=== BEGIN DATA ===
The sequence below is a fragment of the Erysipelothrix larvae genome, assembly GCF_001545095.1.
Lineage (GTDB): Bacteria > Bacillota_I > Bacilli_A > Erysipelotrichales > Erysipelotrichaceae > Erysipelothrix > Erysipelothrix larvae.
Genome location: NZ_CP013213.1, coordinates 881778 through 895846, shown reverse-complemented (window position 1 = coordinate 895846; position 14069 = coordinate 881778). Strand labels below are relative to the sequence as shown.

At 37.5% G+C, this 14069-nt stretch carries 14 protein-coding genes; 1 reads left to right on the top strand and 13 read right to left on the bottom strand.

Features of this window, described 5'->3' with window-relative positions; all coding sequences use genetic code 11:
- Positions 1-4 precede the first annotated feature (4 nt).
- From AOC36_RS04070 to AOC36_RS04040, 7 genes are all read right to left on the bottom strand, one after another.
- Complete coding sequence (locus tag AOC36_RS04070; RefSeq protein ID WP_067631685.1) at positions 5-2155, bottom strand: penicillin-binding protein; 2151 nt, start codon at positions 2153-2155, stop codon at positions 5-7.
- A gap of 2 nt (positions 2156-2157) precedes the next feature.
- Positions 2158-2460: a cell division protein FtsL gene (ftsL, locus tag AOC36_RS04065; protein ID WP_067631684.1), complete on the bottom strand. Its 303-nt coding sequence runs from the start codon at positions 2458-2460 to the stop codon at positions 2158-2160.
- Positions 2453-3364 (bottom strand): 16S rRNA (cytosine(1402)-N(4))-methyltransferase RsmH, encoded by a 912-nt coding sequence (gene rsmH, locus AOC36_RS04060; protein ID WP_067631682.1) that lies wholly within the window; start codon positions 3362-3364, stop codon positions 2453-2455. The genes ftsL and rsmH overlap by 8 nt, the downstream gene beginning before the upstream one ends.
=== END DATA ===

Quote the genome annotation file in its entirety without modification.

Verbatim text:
The sequence below is a fragment of the Erysipelothrix larvae genome, assembly GCF_001545095.1.
Lineage (GTDB): Bacteria > Bacillota_I > Bacilli_A > Erysipelotrichales > Erysipelotrichaceae > Erysipelothrix > Erysipelothrix larvae.
Genome location: NZ_CP013213.1, coordinates 881778 through 895846, shown reverse-complemented (window position 1 = coordinate 895846; position 14069 = coordinate 881778). Strand labels below are relative to the sequence as shown.

At 37.5% G+C, this 14069-nt stretch carries 14 protein-coding genes; 1 reads left to right on the top strand and 13 read right to left on the bottom strand.

Features of this window, described 5'->3' with window-relative positions; all coding sequences use genetic code 11:
- Positions 1-4 precede the first annotated feature (4 nt).
- From AOC36_RS04070 to AOC36_RS04040, 7 genes are all read right to left on the bottom strand, one after another.
- Complete coding sequence (locus tag AOC36_RS04070; RefSeq protein ID WP_067631685.1) at positions 5-2155, bottom strand: penicillin-binding protein; 2151 nt, start codon at positions 2153-2155, stop codon at positions 5-7.
- A gap of 2 nt (positions 2156-2157) precedes the next feature.
- Positions 2158-2460: a cell division protein FtsL gene (ftsL, locus tag AOC36_RS04065; protein ID WP_067631684.1), complete on the bottom strand. Its 303-nt coding sequence runs from the start codon at positions 2458-2460 to the stop codon at positions 2158-2160.
- Positions 2453-3364 (bottom strand): 16S rRNA (cytosine(1402)-N(4))-methyltransferase RsmH, encoded by a 912-nt coding sequence (gene rsmH, locus AOC36_RS04060; protein ID WP_067631682.1) that lies wholly within the window; start codon positions 3362-3364, stop codon positions 2453-2455. The genes ftsL and rsmH overlap by 8 nt, the downstream gene beginning before the upstream one ends.